InDesign accesses all fonts residing in the main Library/Application Support/Adobe/Fonts and the main Library/Fonts and in Applications/Adobe InDesign (whatever comes after that)/ Fonts folder and the Users, username, Library, Fonts folder AND if you have Classic on the machine all fonts that are in the System Folder (for the Classic system)/Fonts (if you want it or not). Where you PLACE your fonts is another matter. The point is to not spread them all over the place but to decide where you want to have them AND that you have full read & write permissions to whichever folder you choose to put them in. If you don't neither ID or any other application will see them. Fonts that are placed in the Users/username/Library/Fonts have a further restriction: that only that particular user can see them and no other users if there are more than one on the machine.

    To this mix you can add using any of the existing font management applictions which makes deciding how and where to place your fonts even more important.

    One of my points was that fonts you use on a daily basis is best to put in the main Library/Fonts folder because all applications and all users on the machine can then access them.
    Nini Tjäder Guest

  10. #10

    Default Re: Font management weirdness

    Suitcase keeps a DATA VAULT Which we find needs to be removed on occasions as well as Deleting all cache files running applejack or font cache cleaners help.
    I would also Suggest start migrating to OPEN type fonts.
    ID and OSX seem to like those better.
    Matt_Geiger@adobeforums.com Guest

  11. #11

    Default Re: Font management weirdness

    Brendan: Always keep in mind there is no font management weirdness but, rather, weird font managers. ;-)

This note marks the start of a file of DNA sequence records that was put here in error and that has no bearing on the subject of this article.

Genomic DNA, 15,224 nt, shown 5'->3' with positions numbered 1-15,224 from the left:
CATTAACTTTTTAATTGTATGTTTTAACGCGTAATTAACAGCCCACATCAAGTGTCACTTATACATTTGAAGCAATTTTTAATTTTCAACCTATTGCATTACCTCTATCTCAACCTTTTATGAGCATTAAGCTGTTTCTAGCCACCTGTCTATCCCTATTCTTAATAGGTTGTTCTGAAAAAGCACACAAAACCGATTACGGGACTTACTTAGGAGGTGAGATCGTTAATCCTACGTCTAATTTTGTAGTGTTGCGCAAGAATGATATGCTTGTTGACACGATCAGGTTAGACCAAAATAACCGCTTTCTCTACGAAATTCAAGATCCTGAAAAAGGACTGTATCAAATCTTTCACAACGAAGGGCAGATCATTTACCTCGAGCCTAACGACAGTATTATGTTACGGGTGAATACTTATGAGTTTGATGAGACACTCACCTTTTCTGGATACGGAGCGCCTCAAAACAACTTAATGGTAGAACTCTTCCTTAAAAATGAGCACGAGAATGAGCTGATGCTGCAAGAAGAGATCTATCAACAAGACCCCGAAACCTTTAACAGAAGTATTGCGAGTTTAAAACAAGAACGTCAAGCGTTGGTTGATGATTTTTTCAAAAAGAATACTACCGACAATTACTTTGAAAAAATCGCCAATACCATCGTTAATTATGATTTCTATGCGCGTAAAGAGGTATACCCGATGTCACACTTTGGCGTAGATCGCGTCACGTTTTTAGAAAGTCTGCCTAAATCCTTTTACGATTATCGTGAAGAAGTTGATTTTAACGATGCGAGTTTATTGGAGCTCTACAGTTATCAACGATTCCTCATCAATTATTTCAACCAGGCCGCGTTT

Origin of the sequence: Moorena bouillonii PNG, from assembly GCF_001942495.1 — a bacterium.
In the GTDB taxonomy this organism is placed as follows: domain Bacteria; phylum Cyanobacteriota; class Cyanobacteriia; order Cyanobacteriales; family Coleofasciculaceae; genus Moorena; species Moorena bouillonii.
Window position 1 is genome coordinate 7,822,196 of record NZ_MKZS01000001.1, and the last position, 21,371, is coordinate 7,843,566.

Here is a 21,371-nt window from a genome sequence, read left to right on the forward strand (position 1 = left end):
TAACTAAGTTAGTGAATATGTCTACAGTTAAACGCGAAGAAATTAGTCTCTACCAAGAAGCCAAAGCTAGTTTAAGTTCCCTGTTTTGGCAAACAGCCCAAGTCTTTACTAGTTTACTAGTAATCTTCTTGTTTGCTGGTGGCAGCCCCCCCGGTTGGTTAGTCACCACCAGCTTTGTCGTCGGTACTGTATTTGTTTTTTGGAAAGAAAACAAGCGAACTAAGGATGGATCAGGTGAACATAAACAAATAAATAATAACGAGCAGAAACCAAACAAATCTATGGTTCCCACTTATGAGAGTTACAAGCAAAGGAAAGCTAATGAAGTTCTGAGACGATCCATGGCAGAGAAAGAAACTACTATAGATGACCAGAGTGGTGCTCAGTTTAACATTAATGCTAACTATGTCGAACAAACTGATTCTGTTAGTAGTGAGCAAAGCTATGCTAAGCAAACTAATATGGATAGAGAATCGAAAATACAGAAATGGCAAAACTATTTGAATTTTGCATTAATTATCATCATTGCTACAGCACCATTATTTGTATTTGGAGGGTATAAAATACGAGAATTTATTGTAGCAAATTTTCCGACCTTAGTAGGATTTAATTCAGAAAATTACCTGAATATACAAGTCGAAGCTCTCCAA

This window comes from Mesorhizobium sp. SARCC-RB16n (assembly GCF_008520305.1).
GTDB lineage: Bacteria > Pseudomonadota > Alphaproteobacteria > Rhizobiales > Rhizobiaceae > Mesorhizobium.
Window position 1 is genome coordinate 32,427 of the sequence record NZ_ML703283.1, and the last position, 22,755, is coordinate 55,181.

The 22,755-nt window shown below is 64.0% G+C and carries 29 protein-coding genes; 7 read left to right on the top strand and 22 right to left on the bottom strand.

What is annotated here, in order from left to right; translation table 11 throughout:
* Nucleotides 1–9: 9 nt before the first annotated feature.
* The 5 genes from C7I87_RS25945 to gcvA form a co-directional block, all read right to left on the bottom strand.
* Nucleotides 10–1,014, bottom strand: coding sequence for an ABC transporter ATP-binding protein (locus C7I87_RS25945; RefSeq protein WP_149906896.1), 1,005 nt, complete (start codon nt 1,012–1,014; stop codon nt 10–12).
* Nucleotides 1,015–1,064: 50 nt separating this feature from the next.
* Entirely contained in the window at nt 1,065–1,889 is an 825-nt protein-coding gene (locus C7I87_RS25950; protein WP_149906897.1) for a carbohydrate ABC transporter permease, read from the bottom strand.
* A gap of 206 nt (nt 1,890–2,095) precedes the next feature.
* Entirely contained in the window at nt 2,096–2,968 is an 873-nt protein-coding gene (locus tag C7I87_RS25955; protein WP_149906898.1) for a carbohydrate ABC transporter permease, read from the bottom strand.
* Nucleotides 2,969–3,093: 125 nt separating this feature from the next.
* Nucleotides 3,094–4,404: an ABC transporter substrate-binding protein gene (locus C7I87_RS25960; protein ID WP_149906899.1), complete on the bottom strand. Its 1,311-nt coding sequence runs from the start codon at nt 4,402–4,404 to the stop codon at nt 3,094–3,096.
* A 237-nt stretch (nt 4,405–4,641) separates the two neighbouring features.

Richard_Sohanchyk@adobeforums.com Guest

  12. #12

    Default Re: Font management weirdness

    There is some useful info here on organizing fonts in OS X through Panther. It does not deal with Tiger yet; Tiger seems to have a few more required system fonts.

    <http://software-robotics.com/docs/PDF-X-Robot_Font_Management.html>

    The multiple font locations in OS X make font management a lot more complicated. It's the thing I like least about OS X.

    I've stopped using Suitcase's "manage system fonts" function. Instead, I move and organize all the fonts that can safely be moved from their default installed system locations. The folders I set up for them are named so that I know where the fonts came from (e.g., "Fonts from User Library"). I could easily restore them to default locations if I ever needed to. Then I add them to Suitcase as sets.

    I replace .dfonts that remain in the system/library/fonts folder with Postscript versions (Helvetica, Courier, Symbol). All .dfonts are in locations where they can be controlled by me through Suitcase so that that they are never active and can't conflict with Postscript versions of these fonts.

    Note that MS Office has its own Fonts folder; more fonts to move and manage.
    Kathryn_Jenkins@adobeforums.com Guest

  13. #13

    Default Re: Font management weirdness

    Ms Office most of the time - but not always for some curios reason - installs its fonts into the Users/Username/Library/Fonts folder. And you cannot choose to not have them isntalled upon installation. You get them if you want it or not. Those can either be deleted or moved to another location of choice. Some of them are valuable to have installed as most webpages use the MS fonts (which normally are Truetype by the way). Main rule here again is to avoid having duplicate fonts all over the place.
    Nini Tjäder Guest

  14. #14

    Default Re: Font management weirdness

    Could be a font cache issue. Goto:

    Library>Caches>com.apple.ATS

    In this directory, you will find various sub folders. Inside these you will find called fonts.db

    Delete these.

    Restart your Mac.

    Kill Suitcase and every other font management program ever made, create a simple alias on your desktop from your Fonts folder from the top level Library and begin to enjoy better performance and a quick way to get fonts up and down.

    Aside from this, cull out all fonts in the Application Support sub-directories and all of the internal font folders within the InDesign font folder.

    We have 260 Macs onsite, and have had many and varied issues with fonts until we cut to the bone and cleared the decks.

    Replacing with the postscript version of the core fonts is a good thing, if you can't get your hands on the OpenType versions.

    Fraser
    Fraser_Edward_Crozier@adobeforums.com Guest